Director Deva Katta on why he looks at the functioning of a democracy through a civil servant protagonist in ‘Republic’, starring Sai Dharam Tej
The recent Telugu film Tuck Jagadish showed actor Nani as a Mandal Revenue Officer. In Republic, the Telugu film directed by Deva Katta and slated to release in theatres on October 1, actor Sai Dharam Tej plays a District Collector who stands his ground despite political pressures. The hero as an agent of change and the good versus evil battle is not new, but Deva Katta hopes Republic can challenge people’s understanding of democracy.
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Republic pits Sai Dharam Tej against a powerful politician played by Ramya Krishna.
“Most of us don’t have a deep understanding of terms such as autocracy, democracy, socialism, communism or capitalism. We live in a democracy without truly understanding what it entails,” he says. He does not nurture romantic notions that cinema can spark a change in society, but believes that a well thought-out story can make people understand the root cause of problems.
Deva Katta says the socio-political thriller emerged from his understanding of social and political scenarios over the years.
The director reflects on his journey before elaborating on the film. Born in Kadapa in Andhra Pradesh, he moved with his family to Chennai when he was in Class VII. After completing Engineering in Chennai, he worked in the USA where he also studied Filmmaking. Despite an interest in cinema since school days, a corporate job was a financial necessity for the middle-class youngster. “Remember those black and white portions in 3 Idiots about the financial crisis in Sharman Joshi’s family? My situation was somewhat similar,” he remarks in a lighter vein. He made his first feature film Vennela (2005) while in the US and then moved to Hyderabad to make Prasthanam (2010), regarded his best work to date.
Living in India and the US, he says, gave him a ringside view of politics: “I had the privilege of living in one of the most mature democracies in the world, the US, and had the opportunity to compare the foundations of democracy in India and the United States. We often come across NRIs who find it tough to relate to the happenings in India. Aishwarya Rajesh essays one such character in this film.”
The idea for Republic emerged eight years ago but took shape as a story only a couple of years ago, when he happened to meet Sai Dharam Tej at a gym and mooted the idea of a story exploring the dynamics of democracy. Deva Katta says, “I wanted to narrate this story through a civil servant protagonist because 90% of them want to do good work but end up being crushed by the evil in the system.”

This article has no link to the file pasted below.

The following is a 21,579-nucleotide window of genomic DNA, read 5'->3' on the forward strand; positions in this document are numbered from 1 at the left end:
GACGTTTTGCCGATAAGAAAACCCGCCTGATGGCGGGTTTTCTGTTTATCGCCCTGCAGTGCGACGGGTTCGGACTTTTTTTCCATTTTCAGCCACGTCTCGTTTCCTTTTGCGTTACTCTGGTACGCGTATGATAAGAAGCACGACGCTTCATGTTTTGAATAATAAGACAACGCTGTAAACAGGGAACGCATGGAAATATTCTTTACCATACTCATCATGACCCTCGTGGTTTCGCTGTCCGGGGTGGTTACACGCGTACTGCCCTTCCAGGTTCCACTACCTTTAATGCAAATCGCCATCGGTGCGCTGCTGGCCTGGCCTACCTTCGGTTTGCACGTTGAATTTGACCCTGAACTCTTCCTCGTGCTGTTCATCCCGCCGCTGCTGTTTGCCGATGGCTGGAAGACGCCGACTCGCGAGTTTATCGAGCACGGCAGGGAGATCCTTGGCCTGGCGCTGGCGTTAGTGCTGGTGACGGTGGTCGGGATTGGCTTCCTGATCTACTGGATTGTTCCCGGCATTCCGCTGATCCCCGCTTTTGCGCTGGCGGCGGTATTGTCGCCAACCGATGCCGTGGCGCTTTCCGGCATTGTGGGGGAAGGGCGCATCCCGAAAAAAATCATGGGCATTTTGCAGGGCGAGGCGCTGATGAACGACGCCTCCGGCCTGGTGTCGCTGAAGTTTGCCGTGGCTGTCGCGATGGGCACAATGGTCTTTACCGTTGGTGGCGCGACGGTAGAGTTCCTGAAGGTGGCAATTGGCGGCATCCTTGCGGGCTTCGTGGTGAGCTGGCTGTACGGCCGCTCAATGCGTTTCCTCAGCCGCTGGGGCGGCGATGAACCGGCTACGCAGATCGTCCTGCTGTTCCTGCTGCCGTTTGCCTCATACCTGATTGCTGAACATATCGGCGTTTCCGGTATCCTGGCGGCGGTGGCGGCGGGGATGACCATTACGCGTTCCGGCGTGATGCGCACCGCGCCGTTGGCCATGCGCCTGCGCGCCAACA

While the director’s Prasthanam showed the repercussions of one man’s greed, Autonagar Surya (2014) was the story of a man rising from humble beginnings and fighting for dignity.
Deva Katta had always been tuned into social and political happenings, but the research for Republic had him poring over endless newspaper articles, podcasts such as The Seen and The Unseen by Amit Varma, and books such as Colin Wilson’s A Criminal History of Mankind, How to Win an Indian Election by Shivam Shankar Singh, A Feast of Vultures by Josy Joseph and Malevolent Republic by Kapil Satish Komireddy. He also had in-depth discussions with Lok Satta’s founder-president Jaya Prakash Narayana and observed scholar Robert Hunter Wade’s papers on Indian politics.
He refers to Robert Wade’s observation of how India has devised a system to punish the good and reward the bad and says that for a democracy to function, there have to be checks and balances: “Any of us, if given too much power, is capable of extreme evil.”
Neutral point of view
Republic, Deva Katta says, is a reflection of political happenings but stays neutral, without being for or against any political party: “Politicians are also victims of the system,” he points out.
An environmental issue is the central conflict between the different stakeholders in the story. The teaser and trailer have elicited a positive response and netizens and film industry circles have commented that Republic seems to be Deva Katta’s most significant work since Prasthanam. The director agrees: “I had a limited crew and budget while working on Vennela and Prasthanam, but I had so much freedom in this project, thanks to Sai Dharam Tej who stood by me, I was assured that I could make Republic the way I wanted to, without any pressure to tweak the narration to suit the star’s image.”
Deva Katta also credits Satish, the actor’s confidante and manager, for mooting the idea of Thank You Collector campaign through which the film’s team has been highlighting the work done by different District Collectors in the Telugu States.
Looking back, Deva Katta admits it wasn’t easy to keep up his morale during the box office failures of Autonagar Surya, the Hindi remake of Prasthanam (which was a commitment from which he couldn’t step away), and Dynamite (in which there were creative differences): “I shot only nine days of Dynamite and stepped back. Yet the film was credited to me, and all this dented the industry’s trust in me. I owe it to Sai Dharam Tej for reimposing faith in me.”
The debacle of Autonagar Surya also meant that Deva Katta’s wife, a dentist, stayed back in the US so as to not upset her career. The director now divides his time between the US and India.
Deva Katta is confident that Republic will do well in theatres and is happy that the audience is embracing theatrical viewing after last week’s smash hit, Love Story.